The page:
What are the current crop of customer service chatbot vendors doing to customer experiences? A new study reveals that they are potentially destroying them.

Chatbots are everywhere. Gartner has identified more than 1,000 vendors offering a chatbot solution. Insider Intelligence predicts that spend on chatbots will balloon to $142 billion by 2024, up from $2.8 billion in 2019. If you’re in customer experience, there’s a very good chance you’re overseeing at least one customer service chatbot right now.

So there’s also a good chance that how customers perceive your chatbot might be top of mind. To that end, Simplr just released the results of a thousand-person survey which highlights consumer perceptions of chatbots across different age groups. The study finds that, while Boomers, Gen X, Millennials and Gen Z have different impressions of customer service chatbots, the key to a successful chatbot experience regardless of age is the ability to seamlessly transfer to a live human.

Chatbots Need Human Backup

The report finds that when a chatbot fails to solve a customer inquiry and there is no option to transfer to a live agent, the impact is disastrous for the business: Such experiences make 60% of consumers less likely to remain a customer. However, for businesses that can get the transfer right, the results are equally impactful. A seamless transfer from bot to human results in 60% of consumers being more likely to continue to do business with the brand in the future.

Unfortunately, the current status quo with most chatbot vendors is consistently disappointing customer experiences that generate customer detractors as opposed to advocates. Our research from 2021 found that when consumers have to wait longer than 47 seconds to have their issue resolved via chat, they will rate the interaction as “poor.” Simplr’s new study reveals that consumers are willing to wait an average of 13 minutes to be transferred to a human. This means that consumers expect a time-consuming, frustrating and ultimately disappointing experience, whenever they enter a live chat.

In short: it has come to the point that consumers expect to leave interactions with your chatbot having had a poor experience.

Does that sound like something you want for your brand?

The study also revealed stark generational differences when it comes to most desirable customer service interactions — 20% of Gen Z consumers prefer to start with a chatbot, compared to only 4% of Boomers. Meanwhile, 71% of Boomers prefer to start by talking on the phone with a live agent, compared to 41% of Gen Z consumers.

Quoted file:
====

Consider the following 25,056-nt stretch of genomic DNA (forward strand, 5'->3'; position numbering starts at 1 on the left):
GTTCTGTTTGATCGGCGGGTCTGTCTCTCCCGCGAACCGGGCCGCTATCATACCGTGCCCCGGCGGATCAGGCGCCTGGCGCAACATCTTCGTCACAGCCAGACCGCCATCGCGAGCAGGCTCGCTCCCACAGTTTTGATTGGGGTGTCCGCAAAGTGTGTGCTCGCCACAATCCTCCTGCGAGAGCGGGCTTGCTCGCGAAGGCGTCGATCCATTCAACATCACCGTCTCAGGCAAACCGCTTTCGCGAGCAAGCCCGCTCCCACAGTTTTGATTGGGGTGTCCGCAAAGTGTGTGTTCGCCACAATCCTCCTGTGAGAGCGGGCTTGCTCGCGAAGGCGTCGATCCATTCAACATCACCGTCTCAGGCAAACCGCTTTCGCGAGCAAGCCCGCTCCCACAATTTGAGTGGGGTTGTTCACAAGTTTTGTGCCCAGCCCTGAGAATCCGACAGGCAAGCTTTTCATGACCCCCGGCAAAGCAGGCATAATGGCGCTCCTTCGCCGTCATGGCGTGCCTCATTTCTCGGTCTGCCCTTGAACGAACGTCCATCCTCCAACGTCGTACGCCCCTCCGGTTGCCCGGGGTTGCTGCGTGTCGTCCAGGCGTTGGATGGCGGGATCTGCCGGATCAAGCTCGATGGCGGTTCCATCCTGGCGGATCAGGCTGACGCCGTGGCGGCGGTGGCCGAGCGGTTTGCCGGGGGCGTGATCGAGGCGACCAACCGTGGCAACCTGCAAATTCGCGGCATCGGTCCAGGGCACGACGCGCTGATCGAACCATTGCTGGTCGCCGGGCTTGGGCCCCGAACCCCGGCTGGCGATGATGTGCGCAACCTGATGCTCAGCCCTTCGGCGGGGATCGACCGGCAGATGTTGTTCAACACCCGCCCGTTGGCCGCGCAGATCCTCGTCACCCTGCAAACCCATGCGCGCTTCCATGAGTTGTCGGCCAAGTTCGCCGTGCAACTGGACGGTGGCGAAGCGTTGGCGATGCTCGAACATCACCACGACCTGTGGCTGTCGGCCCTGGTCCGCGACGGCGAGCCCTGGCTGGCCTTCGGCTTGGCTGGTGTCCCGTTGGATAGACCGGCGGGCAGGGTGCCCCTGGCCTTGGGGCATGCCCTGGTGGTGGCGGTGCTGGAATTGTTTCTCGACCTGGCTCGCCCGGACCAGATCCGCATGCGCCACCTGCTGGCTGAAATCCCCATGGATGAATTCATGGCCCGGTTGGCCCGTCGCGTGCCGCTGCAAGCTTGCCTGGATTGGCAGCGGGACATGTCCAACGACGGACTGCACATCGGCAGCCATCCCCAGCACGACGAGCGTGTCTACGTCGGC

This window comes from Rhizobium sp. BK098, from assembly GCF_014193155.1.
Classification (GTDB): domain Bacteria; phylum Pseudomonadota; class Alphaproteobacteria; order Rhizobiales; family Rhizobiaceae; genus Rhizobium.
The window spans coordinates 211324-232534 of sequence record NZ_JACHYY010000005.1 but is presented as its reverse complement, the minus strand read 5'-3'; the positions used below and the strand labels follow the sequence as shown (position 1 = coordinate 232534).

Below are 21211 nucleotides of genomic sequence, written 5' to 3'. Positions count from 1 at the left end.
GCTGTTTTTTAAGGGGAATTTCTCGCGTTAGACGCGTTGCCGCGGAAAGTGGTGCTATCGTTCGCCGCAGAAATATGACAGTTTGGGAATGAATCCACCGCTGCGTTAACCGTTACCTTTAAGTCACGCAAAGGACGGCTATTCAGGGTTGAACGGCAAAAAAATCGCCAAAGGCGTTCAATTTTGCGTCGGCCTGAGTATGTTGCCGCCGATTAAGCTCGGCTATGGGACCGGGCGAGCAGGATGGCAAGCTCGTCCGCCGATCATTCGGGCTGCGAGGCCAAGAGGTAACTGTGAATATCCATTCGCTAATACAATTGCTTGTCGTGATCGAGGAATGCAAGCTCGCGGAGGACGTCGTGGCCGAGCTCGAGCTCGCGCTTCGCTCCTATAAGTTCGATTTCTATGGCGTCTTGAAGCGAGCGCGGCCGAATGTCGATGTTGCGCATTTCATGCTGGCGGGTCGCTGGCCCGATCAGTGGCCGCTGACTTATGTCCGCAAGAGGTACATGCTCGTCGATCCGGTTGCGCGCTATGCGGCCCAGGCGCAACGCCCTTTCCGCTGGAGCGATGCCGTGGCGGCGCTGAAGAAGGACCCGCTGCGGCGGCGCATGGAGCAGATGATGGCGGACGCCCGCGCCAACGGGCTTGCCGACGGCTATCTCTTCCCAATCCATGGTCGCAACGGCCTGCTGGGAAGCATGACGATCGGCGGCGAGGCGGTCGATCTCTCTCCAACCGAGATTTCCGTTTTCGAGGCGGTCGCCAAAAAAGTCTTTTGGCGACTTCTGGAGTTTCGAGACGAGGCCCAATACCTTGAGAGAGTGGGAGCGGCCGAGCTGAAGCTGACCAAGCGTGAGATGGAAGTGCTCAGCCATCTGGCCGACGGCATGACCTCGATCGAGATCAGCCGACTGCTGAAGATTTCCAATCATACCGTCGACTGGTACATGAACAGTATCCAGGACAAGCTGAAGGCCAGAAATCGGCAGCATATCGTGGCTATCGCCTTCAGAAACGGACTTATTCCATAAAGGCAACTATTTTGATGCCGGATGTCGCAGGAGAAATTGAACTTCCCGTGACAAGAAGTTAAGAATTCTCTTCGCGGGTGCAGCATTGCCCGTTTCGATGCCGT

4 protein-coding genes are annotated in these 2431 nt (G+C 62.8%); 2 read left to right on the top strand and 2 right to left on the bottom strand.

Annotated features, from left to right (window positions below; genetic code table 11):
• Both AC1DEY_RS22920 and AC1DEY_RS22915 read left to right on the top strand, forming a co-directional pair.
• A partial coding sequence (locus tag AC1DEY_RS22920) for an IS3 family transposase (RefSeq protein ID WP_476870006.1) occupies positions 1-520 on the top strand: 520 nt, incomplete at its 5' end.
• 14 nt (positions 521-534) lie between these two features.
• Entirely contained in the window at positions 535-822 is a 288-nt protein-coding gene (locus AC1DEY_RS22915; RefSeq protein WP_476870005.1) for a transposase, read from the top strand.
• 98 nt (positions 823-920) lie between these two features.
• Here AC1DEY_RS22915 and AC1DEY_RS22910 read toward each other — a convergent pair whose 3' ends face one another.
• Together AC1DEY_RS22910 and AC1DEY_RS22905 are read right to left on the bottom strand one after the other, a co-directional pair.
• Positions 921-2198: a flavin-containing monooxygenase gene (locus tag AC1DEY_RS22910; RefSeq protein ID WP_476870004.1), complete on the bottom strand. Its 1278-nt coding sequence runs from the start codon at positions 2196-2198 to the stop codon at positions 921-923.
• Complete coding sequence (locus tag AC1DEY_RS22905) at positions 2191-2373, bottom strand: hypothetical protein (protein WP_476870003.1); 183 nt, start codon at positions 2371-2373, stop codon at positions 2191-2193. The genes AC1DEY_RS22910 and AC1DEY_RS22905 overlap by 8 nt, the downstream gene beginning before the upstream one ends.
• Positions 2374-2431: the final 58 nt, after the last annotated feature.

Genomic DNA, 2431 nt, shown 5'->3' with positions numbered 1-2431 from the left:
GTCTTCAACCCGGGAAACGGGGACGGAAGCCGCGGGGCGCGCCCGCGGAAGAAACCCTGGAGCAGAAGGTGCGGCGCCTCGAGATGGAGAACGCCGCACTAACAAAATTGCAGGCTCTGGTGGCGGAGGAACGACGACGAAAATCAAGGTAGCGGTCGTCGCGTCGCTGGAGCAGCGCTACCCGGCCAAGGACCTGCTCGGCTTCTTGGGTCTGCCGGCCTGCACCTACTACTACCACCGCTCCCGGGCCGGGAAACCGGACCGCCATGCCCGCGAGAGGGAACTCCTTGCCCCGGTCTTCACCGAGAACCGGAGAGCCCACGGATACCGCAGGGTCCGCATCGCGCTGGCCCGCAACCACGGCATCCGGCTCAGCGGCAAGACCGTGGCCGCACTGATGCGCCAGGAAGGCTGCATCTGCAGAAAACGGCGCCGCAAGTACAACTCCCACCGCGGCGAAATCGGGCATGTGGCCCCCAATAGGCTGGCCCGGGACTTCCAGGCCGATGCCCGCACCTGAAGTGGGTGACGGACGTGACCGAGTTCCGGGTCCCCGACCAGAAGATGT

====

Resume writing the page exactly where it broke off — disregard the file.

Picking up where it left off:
Learning Opportunities

Additionally, while only 20% of consumers overall said they were pleased to see chatbots pop up on a site when they were not actively seeking help, this experience drew particular ire from Boomers — 53% of Boomer respondents indicated that uninitiated chatbots “annoyed” them, compared to only 28% of millennials and 24% of Gen Z consumers.

Related Article: How Chatbots Can Enhance Candidate and Employee Experience

How to Implement Chatbots Successfully

What do these findings mean for your chatbot implementation? From my perspective, there are two key takeaways:

  • First, customer experience leaders need to prioritize the seamless collaboration between bots and human agents. In terms of generating customer loyalty and mitigating revenue loss via customer experience, there may be no more important moment within your entire customer service program than that of the bot to human transfer. If your chatbot vendor can’t offer a superlative transfer experience for the consumer, demand better or look elsewhere.
  • Second, the study underscores the need for precise planning and thoughtful design of your chatbot experience. You need to know your audience. Brands that appeal to younger audiences can afford to be more "chatbot forward" in their customer experience approach, while those who sell to Boomers really need to make sure there is human assistance easily available.

Ultimately, customer service chatbot providers need to be as flexible and agile as possible, both to ensure that your brand’s unique customer profile is being taken into consideration and that you offer a customer support experience that solves the customer’s inquiry in the most effective way possible.

When it comes to choosing technology partners, I recommend keeping this question in mind: What happens to your customer when the bot can’t help?